Bryn Mawr Classical Review 2013.07.12
Niketas Siniossoglou, Radical Platonism in Byzantium: Illumination and Utopia in Gemistos Plethon. Cambridge classical studies. Cambridge; New York: Cambridge University Press, 2011. Pp. xvi, 454. ISBN 9781107013032. $120.00.
Reviewed by Fabio Pagani, Berlin-Brandenburgische Akademie der Wissenschaften (firstname.lastname@example.org)
The Byzantine philosopher Gemistos Pletho has often left scholars of Platonism puzzled as they struggle to understand the project described in his main treatise, the Nomoi, which entailed abandoning Christian Orthodoxy in order to revive pagan religion. The only copy of the work was partly burned by Patriarch Gennadios Scholarios, who kept some excerpts to prove that he was justified in destroying the rest. After the first publication of the surviving fragments of the Nomoi by Charles Alexandre (1858),1 a variety of different interpretations of Pletho’s Platonism have been suggested, ranging from the idea that he was the leader of a pagan cell operating in the Peloponnese (Charles Alexandre and François Masai,2 among others) to the idea that the whole story of his apostasy from Christian Orthodoxy could very well be a calumny trumped up by his enemies (Paul O. Kristeller3 and James Hankins,4 among others).
Against the background of this scholarly impasse, Niketas Siniossoglou’s book tackles the problem of making sense of Pletho’s pagan Platonism from the point of view of the history of ideas, exploring the intellectual history of the fourteenth century as the context in which Pletho’s philosophy has to be understood. As a result, what he offers is not a general introduction to Pletho (for this the standard book will remain C. M. Woodhouse,5 at least in the English speaking world) nor a historical survey of this enigmatic figure. Instead, Siniossoglou, who openly sides with those who accept Pletho’s philosophical paganism, builds on Masai’s book and carries forward his research on Pletho’s cultural framework, the content of his philosophical theology and the purpose of his political reforms. The result is a learned and very stimulating book, which will be of interest to all concerned not only with Byzantine philosophy but also with the relationship between philosophy and religion in the history of Greece.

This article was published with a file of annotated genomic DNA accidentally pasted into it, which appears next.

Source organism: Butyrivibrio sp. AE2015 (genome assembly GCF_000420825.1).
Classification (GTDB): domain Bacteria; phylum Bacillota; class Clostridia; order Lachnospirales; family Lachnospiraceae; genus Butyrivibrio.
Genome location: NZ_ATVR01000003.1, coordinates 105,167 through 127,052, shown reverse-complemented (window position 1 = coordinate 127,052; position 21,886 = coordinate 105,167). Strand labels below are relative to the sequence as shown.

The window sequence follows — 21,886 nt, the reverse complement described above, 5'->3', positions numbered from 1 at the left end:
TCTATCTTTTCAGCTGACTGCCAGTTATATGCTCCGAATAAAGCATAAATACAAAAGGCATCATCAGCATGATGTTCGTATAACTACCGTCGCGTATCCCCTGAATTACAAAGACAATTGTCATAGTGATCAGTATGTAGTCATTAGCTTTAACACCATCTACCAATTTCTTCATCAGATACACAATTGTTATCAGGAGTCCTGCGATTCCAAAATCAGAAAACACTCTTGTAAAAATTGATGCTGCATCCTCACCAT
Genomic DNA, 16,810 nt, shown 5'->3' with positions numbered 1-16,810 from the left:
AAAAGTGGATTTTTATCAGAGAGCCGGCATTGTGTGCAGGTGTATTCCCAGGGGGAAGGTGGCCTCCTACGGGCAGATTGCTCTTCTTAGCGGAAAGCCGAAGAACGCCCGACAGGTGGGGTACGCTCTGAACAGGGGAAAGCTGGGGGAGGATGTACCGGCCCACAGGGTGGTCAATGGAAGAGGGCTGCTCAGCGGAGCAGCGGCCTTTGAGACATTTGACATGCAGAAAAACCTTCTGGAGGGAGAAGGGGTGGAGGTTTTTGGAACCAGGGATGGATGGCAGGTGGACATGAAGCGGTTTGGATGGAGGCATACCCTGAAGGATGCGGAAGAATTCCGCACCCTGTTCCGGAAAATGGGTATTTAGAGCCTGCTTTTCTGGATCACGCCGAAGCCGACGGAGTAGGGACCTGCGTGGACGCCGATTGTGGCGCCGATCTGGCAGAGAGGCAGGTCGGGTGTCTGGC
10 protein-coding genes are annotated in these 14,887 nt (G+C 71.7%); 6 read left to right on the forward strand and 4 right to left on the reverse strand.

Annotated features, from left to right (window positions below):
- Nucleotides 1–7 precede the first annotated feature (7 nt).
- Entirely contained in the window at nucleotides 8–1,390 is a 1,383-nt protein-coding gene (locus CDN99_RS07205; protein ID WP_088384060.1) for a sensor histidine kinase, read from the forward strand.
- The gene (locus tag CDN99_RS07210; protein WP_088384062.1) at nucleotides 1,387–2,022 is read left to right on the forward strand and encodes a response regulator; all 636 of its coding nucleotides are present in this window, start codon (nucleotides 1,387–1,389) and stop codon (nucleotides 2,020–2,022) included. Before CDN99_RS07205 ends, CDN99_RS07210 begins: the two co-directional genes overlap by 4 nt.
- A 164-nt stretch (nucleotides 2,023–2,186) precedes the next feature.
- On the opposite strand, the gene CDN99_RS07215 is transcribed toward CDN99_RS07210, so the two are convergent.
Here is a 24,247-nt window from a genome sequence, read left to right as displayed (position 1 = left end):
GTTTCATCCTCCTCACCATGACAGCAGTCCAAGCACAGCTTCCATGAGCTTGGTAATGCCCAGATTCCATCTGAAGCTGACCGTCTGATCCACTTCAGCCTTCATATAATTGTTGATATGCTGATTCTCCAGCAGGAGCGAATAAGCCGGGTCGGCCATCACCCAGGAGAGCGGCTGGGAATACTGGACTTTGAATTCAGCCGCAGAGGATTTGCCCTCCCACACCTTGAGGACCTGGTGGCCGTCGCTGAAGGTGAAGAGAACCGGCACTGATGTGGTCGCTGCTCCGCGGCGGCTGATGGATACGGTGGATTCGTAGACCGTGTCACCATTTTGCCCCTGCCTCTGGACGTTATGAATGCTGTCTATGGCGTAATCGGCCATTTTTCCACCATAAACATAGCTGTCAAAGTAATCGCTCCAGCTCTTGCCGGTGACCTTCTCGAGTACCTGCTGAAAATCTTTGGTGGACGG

The book is organised into four parts, preceded by a preface and introduction and followed by an extensive bibliography (427-446) and index (447-454). In the preface Siniossoglou announces his general aim of examining, in the context of the fifteenth-century Byzantine Empire, the clash between those who believe that human beings are able to acquire knowledge of the ‘ultimate foundation of reality’ and those who deny it (ix-x). To do so, he provides in the introduction definitions of some of the key concepts used in this book, e.g., paganism, utopianism, humanism and conceptual idolatry.
In Part I, ‘Lost Rings of the Platonist Golden Chain’ (47-160), the focus is on the intellectual context within which Siniossoglou believes Pletho’s philosophy must be understood: the long-term history of Platonism from late antiquity through the Byzantine centuries (chapter 1); the more recent past, i.e., Byzantine cultural history of the fourteenth century (chapter 2); and Pletho’s fifteenth-century contemporaries (chapter 3).